A small Russian town begins to panic when word of a Government Inspector reaches them. All of the important men (yes, men, this is one of the things that doesn't feel quite right in 2019) gather to try to clean things up and be on their best behavior, under the direction of the mayor. At the same time, a lowly clerk from St. Petersburg has run out of money, stranded at the inn, and is mistaken for said Government Inspector. The mayor goes to visit him and offers him money, food, and a place to stay at his house, without really saying why. The clerk of course accepts, and even when he figures out why everyone is being so nice to him, continues to play along. Everyone is handing him money, why wouldn't he? He bets his servant that he can seduce both the mayor's wife and his daughter (another thing that's a little gross at the present moment), and they willingly go along. The mayor eventually finds out he's been swindled, but too late. It's hard to feel sorry for him when the townspeople complain what a horrible politician he is; having his money stolen, while still having to face the actual Inspector, seems fair comeuppance.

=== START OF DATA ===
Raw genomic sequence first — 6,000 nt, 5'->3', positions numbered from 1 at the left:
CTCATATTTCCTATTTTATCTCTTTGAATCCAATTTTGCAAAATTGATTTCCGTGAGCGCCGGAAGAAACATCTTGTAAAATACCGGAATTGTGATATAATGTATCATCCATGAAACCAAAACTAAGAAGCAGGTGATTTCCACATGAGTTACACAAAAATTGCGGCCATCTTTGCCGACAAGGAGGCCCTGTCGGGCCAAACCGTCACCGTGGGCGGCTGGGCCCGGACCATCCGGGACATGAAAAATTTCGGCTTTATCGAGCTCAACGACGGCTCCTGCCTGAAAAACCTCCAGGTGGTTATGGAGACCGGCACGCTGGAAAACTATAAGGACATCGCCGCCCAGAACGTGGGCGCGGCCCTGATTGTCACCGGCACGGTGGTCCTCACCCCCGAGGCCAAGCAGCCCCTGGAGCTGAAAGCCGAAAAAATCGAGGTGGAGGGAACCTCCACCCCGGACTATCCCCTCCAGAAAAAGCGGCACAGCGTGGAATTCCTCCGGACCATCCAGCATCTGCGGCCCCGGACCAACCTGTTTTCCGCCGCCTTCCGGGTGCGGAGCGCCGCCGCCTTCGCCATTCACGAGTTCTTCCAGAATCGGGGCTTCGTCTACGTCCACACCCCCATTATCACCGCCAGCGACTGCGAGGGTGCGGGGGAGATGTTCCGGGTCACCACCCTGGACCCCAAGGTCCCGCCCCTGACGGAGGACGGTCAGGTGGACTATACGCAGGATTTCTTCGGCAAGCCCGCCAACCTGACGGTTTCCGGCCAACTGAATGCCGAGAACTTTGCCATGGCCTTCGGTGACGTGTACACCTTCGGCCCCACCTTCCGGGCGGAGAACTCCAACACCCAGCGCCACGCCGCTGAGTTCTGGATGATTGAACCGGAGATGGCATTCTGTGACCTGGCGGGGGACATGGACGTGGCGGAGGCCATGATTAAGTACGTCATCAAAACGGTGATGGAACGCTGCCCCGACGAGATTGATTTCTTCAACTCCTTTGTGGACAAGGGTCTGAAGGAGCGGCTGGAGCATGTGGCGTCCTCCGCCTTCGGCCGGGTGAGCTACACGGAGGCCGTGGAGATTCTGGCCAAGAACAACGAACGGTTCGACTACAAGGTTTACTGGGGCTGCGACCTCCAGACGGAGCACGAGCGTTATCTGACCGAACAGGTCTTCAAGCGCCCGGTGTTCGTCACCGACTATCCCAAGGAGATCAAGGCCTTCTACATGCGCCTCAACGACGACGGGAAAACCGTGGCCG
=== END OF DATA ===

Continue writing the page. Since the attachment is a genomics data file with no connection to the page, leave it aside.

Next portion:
|Andrew Newman as "The Government Inspector"|
(photo courtesy of Theatre in the Round)
Set designer Devyn Becker has populated the in-the-round space with a few pieces of elegant period furniture. Costume designer Deb Murphy has dressed the cast in colorful over-the-top period gowns and suits. And kudos to music director and sound designer Warren Sampson for the lovely musical additions.
The Government Inspector continues through March 10.